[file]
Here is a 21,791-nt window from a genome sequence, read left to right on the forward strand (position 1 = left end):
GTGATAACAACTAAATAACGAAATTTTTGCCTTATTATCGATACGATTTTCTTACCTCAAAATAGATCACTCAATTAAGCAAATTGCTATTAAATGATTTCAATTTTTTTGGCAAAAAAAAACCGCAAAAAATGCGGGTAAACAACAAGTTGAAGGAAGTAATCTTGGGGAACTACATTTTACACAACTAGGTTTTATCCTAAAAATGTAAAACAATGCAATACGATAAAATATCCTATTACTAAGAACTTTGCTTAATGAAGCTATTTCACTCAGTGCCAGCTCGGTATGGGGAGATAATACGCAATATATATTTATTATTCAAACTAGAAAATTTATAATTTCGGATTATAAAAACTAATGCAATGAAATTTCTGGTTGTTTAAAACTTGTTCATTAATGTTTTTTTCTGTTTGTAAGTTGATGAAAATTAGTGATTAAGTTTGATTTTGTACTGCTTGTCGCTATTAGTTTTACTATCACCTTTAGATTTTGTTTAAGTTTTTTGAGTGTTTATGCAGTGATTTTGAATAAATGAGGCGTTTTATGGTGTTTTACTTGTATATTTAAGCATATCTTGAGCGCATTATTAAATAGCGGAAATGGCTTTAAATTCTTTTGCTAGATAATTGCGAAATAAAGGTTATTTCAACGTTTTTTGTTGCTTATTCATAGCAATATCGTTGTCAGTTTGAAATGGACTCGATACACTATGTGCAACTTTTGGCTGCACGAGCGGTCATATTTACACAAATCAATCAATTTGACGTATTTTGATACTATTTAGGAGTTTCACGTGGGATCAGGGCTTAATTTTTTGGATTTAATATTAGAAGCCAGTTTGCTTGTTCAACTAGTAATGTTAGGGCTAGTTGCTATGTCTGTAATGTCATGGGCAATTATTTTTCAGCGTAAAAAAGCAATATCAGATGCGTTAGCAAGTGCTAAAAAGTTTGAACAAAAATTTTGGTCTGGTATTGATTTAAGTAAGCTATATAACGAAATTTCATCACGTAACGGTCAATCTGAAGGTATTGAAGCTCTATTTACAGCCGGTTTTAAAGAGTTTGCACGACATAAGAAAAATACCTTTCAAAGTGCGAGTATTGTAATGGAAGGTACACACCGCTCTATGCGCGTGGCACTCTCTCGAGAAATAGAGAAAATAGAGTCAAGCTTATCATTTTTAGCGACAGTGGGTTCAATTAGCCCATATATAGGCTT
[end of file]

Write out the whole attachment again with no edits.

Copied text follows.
Here is a 21,791-nt window from a genome sequence, read left to right on the forward strand (position 1 = left end):
GTGATAACAACTAAATAACGAAATTTTTGCCTTATTATCGATACGATTTTCTTACCTCAAAATAGATCACTCAATTAAGCAAATTGCTATTAAATGATTTCAATTTTTTTGGCAAAAAAAAACCGCAAAAAATGCGGGTAAACAACAAGTTGAAGGAAGTAATCTTGGGGAACTACATTTTACACAACTAGGTTTTATCCTAAAAATGTAAAACAATGCAATACGATAAAATATCCTATTACTAAGAACTTTGCTTAATGAAGCTATTTCACTCAGTGCCAGCTCGGTATGGGGAGATAATACGCAATATATATTTATTATTCAAACTAGAAAATTTATAATTTCGGATTATAAAAACTAATGCAATGAAATTTCTGGTTGTTTAAAACTTGTTCATTAATGTTTTTTTCTGTTTGTAAGTTGATGAAAATTAGTGATTAAGTTTGATTTTGTACTGCTTGTCGCTATTAGTTTTACTATCACCTTTAGATTTTGTTTAAGTTTTTTGAGTGTTTATGCAGTGATTTTGAATAAATGAGGCGTTTTATGGTGTTTTACTTGTATATTTAAGCATATCTTGAGCGCATTATTAAATAGCGGAAATGGCTTTAAATTCTTTTGCTAGATAATTGCGAAATAAAGGTTATTTCAACGTTTTTTGTTGCTTATTCATAGCAATATCGTTGTCAGTTTGAAATGGACTCGATACACTATGTGCAACTTTTGGCTGCACGAGCGGTCATATTTACACAAATCAATCAATTTGACGTATTTTGATACTATTTAGGAGTTTCACGTGGGATCAGGGCTTAATTTTTTGGATTTAATATTAGAAGCCAGTTTGCTTGTTCAACTAGTAATGTTAGGGCTAGTTGCTATGTCTGTAATGTCATGGGCAATTATTTTTCAGCGTAAAAAAGCAATATCAGATGCGTTAGCAAGTGCTAAAAAGTTTGAACAAAAATTTTGGTCTGGTATTGATTTAAGTAAGCTATATAACGAAATTTCATCACGTAACGGTCAATCTGAAGGTATTGAAGCTCTATTTACAGCCGGTTTTAAAGAGTTTGCACGACATAAGAAAAATACCTTTCAAAGTGCGAGTATTGTAATGGAAGGTACACACCGCTCTATGCGCGTGGCACTCTCTCGAGAAATAGAGAAAATAGAGTCAAGCTTATCATTTTTAGCGACAGTGGGTTCAATTAGCCCATATATAGGCTT